×

What it feels like to say ‘Yes, and’

An innovation can be defined as a new idea, product or technology that has never been thought of before – in other words, an important part of everyday life for a global enterprise like the Volvo Group. Meet psychologist, Jens Nordberg, who works as an innovation consultant commissioned to increase the creativity of engineers.
Creative sessions take place in a special room, the innovation laboratory at Group Trucks Technology in Gothenburg, where the fittings and fixtures are designed to open the mind. “It’s my objective to increase creative behaviour,” says innovation consultant, Jens Nordberg.
Creative sessions take place in a special room, the innovation laboratory at Group Trucks Technology in Gothenburg, where the fittings and fixtures are designed to open the mind. “It’s my objective to increase creative behaviour,” says innovation consultant, Jens Nordberg.

When Jens Nordberg talks about his background, it feels as though his role at Volvo Group Trucks Technology was quite literally predetermined. He has a master’s degree in computer science, experience from the German automotive industry, a degree in psychology and a burning interest in the theatre.

“It was my time in Germany that made me realise I needed to do something else. I was working as a risk management consultant and that included analysing why certain projects failed completely. This was largely due to human behaviour. So I started thinking about psychology. I was 33 when I started the psychology programme in Gothenburg, I graduated five years later and I joined the Volvo Group through my degree project,” explains Jens Nordberg, who works at the New Technologies & Innovation Department.

He has two main tasks. The first is to run creative facilitation – this may involve a team that has come to a standstill and needs help thinking outside the box to find new solutions for a product or service. The other task involves leading creativity courses for groups that want to develop their creative behaviour.

“It’s very largely a question of interpersonal behaviour and I then focus on presence and flows between individuals,” explains Jens, who takes advantage of his experience from both psychology and the theatre.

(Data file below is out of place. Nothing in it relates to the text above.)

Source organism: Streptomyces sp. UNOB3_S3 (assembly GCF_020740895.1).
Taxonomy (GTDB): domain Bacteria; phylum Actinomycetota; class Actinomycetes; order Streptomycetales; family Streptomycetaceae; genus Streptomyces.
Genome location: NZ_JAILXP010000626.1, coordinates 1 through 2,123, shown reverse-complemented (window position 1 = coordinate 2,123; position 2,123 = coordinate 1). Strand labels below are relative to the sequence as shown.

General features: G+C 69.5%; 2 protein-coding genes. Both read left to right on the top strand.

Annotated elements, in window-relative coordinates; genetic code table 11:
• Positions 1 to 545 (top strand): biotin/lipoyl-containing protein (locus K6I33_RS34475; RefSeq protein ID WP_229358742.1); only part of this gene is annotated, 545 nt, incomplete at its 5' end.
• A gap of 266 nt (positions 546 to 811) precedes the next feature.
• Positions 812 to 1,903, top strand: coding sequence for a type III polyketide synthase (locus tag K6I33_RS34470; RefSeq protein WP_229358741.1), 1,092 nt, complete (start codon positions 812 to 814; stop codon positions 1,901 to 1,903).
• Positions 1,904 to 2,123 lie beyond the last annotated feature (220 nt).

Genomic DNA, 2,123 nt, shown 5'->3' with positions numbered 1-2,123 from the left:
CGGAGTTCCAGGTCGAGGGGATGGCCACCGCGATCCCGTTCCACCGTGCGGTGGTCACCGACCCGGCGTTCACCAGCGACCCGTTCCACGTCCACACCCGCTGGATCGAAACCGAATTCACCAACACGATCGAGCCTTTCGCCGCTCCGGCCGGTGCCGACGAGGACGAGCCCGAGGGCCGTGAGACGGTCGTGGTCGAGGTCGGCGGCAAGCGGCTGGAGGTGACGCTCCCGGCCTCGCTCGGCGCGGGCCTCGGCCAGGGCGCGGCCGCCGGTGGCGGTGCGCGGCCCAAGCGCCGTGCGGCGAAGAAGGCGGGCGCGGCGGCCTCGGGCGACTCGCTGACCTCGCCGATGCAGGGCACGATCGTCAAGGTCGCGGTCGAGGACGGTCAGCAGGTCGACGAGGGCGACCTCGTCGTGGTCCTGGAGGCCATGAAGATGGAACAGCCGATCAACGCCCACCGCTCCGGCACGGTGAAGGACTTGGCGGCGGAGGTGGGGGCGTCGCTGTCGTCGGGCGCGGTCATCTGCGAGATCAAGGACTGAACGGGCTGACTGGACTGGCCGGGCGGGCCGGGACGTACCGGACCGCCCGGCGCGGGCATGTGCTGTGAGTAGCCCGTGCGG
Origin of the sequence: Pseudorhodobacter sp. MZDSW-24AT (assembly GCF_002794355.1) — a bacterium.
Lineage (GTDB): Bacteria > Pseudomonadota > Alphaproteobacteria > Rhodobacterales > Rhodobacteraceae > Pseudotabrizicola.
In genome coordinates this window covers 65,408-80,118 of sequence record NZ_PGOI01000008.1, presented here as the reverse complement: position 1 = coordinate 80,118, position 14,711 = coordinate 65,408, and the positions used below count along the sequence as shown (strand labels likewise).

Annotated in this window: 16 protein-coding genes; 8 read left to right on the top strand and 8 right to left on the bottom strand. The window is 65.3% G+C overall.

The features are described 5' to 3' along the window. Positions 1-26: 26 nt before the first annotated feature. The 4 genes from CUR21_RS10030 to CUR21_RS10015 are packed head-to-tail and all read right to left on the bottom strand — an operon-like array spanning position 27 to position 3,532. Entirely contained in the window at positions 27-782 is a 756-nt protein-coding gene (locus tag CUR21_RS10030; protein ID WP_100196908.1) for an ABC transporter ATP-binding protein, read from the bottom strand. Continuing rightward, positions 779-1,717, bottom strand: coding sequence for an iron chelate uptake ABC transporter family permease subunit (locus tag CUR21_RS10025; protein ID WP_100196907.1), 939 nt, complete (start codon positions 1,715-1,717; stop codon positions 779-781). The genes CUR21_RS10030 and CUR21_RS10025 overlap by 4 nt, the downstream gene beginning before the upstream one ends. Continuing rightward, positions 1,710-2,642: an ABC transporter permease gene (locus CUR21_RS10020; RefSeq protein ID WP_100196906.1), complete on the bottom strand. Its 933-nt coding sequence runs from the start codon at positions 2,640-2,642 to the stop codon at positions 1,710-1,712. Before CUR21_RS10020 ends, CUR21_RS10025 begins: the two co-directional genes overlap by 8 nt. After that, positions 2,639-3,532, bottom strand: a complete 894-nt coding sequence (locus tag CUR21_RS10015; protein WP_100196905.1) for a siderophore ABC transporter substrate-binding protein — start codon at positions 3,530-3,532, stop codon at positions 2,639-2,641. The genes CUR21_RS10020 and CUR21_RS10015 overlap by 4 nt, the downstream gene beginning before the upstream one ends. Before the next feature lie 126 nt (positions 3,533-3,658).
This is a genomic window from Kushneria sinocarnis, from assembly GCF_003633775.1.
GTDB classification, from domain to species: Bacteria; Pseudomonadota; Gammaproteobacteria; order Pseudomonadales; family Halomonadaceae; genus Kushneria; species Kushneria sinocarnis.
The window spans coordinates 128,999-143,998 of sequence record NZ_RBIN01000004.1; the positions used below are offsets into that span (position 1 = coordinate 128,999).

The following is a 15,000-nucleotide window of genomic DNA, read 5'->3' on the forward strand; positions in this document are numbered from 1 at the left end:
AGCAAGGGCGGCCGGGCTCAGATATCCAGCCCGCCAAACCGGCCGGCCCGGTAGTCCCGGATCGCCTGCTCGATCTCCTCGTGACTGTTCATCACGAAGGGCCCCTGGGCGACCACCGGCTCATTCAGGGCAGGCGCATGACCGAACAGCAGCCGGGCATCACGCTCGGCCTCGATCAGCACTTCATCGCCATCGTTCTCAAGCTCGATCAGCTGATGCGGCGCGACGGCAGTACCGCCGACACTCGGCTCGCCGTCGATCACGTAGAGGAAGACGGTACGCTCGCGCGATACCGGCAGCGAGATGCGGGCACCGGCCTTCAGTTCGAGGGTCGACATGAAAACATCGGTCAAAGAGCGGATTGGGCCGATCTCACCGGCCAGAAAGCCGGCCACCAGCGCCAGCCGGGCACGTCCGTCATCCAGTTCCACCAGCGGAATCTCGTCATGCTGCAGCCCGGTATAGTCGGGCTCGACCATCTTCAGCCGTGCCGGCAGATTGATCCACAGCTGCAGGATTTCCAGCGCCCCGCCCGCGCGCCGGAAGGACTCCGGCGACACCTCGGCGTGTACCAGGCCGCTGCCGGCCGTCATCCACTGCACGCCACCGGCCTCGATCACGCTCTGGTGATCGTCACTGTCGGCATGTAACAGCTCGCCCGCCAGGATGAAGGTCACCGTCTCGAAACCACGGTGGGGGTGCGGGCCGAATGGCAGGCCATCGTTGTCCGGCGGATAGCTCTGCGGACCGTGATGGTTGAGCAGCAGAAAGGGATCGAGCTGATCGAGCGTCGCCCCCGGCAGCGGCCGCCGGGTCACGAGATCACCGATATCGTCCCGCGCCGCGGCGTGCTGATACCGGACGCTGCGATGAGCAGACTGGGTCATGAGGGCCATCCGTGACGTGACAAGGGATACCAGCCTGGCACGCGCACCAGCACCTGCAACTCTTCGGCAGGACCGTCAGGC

When new ideas are thought up and presented, it is human nature to be sceptical and questioning.

“Our brains are conditioned to be doubtful about new risks. Thinking critically is something we inherit and learn. Especially when we are under a great deal of pressure and we are operating in a harsh economic climate.”

Standard reactions include, “That’s a really good idea, but there isn’t any money”, “OK, but we need to think practically” or “Thanks, but let’s be logical for a moment”. Training to change behaviour could involve changing a single word and making a real difference.

“In improvisational theatre, we focus on observation, what it feels like to say ‘Yes, and’ instead of ‘Yes, but’. People have different strategies to avoid saying ‘Yes’ and, by using the word ‘but’, you put the brakes on and the flow stops. It is instead important to encourage ideas from other people, study and analyse them and see where they could lead. I do this on a really large scale to bring about change.”

Jens prefers to work in teams comprising eight to 10 people, so that he can study group behaviour and suggest changes.

Does this have an effect?
“Yes, it does – most often immediately. It’s a good sign when the group comes back and wants to develop still further.”

His picture of the Volvo Group is one of an innovative company with highly creative engineers. New inventions are regularly developed and, according to him, the difference when it comes to his role is that a dedicated resource is able to work on developing the methodology. The creativity sessions often take place at the innovation laboratory in Gothenburg, where an architect has put the finishing touches to the design in order to create the most stimulating environment possible. Fictive bookcases, whiteboards throughout the room, small tables designed to enable people to work in pairs – this is the best setting for generating ideas. Short breaks are also useful when it comes to enabling the brain to change direction.

“The larger the group, the less work each individual does. It isn’t a question of people being lazy, but, in large groups, it’s difficult for everyone to contribute in a way they think makes sense. Within psychology, this is known as ‘social loafing’.”

Jens Nordberg’s involvement in improvisational theatre began in earnest when he was 27 and he describes it as having a decisive impact on his life and offering a means of freedom. He is currently a member of the Gothenburg Improvisational Theatre, gbgimpro, and he sometimes travels abroad, most recently to Chicago, to continue his development. Architecture is another main interest and this also results in travelling to other countries to study buildings.
In his day-to-day life, he spends his mornings at the Volvo Group, where his objective is to change creative behaviour. In the afternoon, Jens works as a psychologist.

What is your relationship with the Volvo Group?
“I only knew one person here when I sent in my proposal for the degree project which eventually led to this assignment.

“However, I do have another relationship. My father was involved in a road accident, when he hit a truck. He ended up in a coma, but he survived. Now that I am here at the Volvo Group where active safety systems are being developed, it feels good if my role here is able to contribute to the continuation of creative development.”